Categorization in the History of English

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Christian Kay, Jeremy J. Smith
John Benjamins Publishing, 2004 - Language Arts & Disciplines - 268 pages
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The papers in this volume are linked by a common concern, which is at the centre of current linguistic enquiry: how do we classify and categorize linguistic data, and how does this process add to our understanding of linguistic change? The scene is set by Aitchison s paper on the development of linguistic categorization over the past few decades, followed by Biggam s critical overview of theoretical developments in colour semantics. Lexical classification in action is discussed in papers by Fischer, Kay and Sylvester on the structures of thesauruses, while detailed treatments of particular semantic areas are offered by Kleparski, Miko?ajczuk, O Hare and Peters. Papers by Lass, Laing and Williamson, and Smith are concerned with the nature of linguistic evidence in the context of the historical record, offering new insights into text typology, scribal language and vowel classification. Much of the data discussed is new and original.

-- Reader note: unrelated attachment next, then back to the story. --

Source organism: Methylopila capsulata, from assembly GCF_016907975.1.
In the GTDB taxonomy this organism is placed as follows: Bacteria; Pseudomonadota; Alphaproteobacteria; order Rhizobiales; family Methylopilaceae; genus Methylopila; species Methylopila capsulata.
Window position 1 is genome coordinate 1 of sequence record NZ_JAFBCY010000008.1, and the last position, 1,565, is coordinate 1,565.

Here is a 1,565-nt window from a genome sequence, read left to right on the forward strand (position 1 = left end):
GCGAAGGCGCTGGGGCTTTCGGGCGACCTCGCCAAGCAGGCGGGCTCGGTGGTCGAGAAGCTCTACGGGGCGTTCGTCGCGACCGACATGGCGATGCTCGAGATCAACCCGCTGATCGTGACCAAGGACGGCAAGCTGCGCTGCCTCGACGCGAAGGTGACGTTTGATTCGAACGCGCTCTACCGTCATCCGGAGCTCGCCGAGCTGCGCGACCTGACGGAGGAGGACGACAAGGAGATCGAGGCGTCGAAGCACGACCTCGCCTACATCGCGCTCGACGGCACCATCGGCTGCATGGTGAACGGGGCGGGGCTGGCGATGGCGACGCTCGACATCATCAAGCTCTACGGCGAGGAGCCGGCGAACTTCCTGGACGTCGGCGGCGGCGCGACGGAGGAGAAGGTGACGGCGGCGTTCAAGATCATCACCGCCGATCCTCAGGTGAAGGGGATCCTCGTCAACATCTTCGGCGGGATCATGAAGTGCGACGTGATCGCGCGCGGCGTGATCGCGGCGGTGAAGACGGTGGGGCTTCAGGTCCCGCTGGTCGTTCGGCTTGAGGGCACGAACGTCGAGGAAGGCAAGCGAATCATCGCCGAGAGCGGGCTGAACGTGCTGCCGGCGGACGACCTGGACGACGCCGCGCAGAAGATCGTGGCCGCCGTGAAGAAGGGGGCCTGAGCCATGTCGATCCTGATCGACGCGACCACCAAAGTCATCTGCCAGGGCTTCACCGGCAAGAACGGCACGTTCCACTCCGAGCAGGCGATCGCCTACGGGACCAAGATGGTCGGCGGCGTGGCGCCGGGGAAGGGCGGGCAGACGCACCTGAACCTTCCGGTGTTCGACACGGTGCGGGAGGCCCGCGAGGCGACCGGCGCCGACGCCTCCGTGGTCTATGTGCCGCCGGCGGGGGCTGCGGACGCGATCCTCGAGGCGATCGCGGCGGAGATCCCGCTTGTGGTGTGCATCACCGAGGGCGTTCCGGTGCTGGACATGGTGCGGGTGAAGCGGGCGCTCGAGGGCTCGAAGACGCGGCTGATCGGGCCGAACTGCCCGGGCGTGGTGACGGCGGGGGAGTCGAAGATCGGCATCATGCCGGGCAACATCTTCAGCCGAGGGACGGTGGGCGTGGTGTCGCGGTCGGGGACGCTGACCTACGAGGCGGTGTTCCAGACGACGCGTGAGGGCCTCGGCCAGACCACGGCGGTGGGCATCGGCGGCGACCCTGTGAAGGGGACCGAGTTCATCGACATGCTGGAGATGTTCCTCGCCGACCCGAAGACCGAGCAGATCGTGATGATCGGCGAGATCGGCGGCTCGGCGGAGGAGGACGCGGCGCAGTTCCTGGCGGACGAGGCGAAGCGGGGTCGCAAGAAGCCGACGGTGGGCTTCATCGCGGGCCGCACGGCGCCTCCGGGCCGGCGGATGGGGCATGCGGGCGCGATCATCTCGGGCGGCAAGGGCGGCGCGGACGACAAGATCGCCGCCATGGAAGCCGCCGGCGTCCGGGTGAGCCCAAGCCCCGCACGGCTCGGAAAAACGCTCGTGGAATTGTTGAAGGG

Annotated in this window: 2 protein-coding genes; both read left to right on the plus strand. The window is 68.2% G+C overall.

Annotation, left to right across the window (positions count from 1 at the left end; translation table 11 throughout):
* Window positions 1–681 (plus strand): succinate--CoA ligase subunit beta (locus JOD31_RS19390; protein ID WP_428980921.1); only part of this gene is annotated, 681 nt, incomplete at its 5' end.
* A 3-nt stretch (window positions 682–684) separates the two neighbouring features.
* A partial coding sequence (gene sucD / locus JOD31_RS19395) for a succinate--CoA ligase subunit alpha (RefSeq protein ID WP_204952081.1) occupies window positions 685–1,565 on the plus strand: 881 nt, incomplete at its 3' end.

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Contents

The need to categorize
1
Prototypes and foci in the encoding of colour
19
The notional structure of thesauruses
41
CONTENTS
60
The archaeology of medieval texts
85
Texts as linguistic objects
147
Folk classification in the HTE Plants category
179
The vocabulary of PAIN
193
Classifying the vowels of Middle English
221
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